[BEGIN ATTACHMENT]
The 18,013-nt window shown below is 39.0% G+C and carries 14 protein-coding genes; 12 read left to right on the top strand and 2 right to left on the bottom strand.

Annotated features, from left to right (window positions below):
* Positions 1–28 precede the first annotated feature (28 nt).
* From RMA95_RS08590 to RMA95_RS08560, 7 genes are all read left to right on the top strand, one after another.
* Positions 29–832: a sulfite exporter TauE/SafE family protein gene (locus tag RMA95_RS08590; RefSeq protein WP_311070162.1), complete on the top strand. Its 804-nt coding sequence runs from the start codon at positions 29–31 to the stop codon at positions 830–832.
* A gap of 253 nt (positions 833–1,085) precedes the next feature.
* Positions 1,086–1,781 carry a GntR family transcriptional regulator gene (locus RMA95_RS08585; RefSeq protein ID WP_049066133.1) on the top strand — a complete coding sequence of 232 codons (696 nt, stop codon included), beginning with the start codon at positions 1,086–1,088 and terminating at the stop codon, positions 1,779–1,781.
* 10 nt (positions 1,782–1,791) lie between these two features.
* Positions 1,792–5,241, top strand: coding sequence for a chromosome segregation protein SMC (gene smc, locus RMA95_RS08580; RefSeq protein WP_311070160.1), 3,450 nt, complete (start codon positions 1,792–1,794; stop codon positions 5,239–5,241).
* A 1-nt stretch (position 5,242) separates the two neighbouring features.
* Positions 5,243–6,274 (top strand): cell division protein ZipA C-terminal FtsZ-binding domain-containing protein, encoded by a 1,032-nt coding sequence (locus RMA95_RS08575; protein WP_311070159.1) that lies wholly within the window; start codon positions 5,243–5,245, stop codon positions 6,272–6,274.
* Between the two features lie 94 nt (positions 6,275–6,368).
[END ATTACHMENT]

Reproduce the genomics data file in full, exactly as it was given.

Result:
The 18,013-nt window shown below is 39.0% G+C and carries 14 protein-coding genes; 12 read left to right on the top strand and 2 right to left on the bottom strand.

Annotated features, from left to right (window positions below):
* Positions 1–28 precede the first annotated feature (28 nt).
* From RMA95_RS08590 to RMA95_RS08560, 7 genes are all read left to right on the top strand, one after another.
* Positions 29–832: a sulfite exporter TauE/SafE family protein gene (locus tag RMA95_RS08590; RefSeq protein WP_311070162.1), complete on the top strand. Its 804-nt coding sequence runs from the start codon at positions 29–31 to the stop codon at positions 830–832.
* A gap of 253 nt (positions 833–1,085) precedes the next feature.
* Positions 1,086–1,781 carry a GntR family transcriptional regulator gene (locus RMA95_RS08585; RefSeq protein ID WP_049066133.1) on the top strand — a complete coding sequence of 232 codons (696 nt, stop codon included), beginning with the start codon at positions 1,086–1,088 and terminating at the stop codon, positions 1,779–1,781.
* 10 nt (positions 1,782–1,791) lie between these two features.
* Positions 1,792–5,241, top strand: coding sequence for a chromosome segregation protein SMC (gene smc, locus RMA95_RS08580; RefSeq protein WP_311070160.1), 3,450 nt, complete (start codon positions 1,792–1,794; stop codon positions 5,239–5,241).
* A 1-nt stretch (position 5,242) separates the two neighbouring features.
* Positions 5,243–6,274 (top strand): cell division protein ZipA C-terminal FtsZ-binding domain-containing protein, encoded by a 1,032-nt coding sequence (locus RMA95_RS08575; protein WP_311070159.1) that lies wholly within the window; start codon positions 5,243–5,245, stop codon positions 6,272–6,274.
* Between the two features lie 94 nt (positions 6,275–6,368).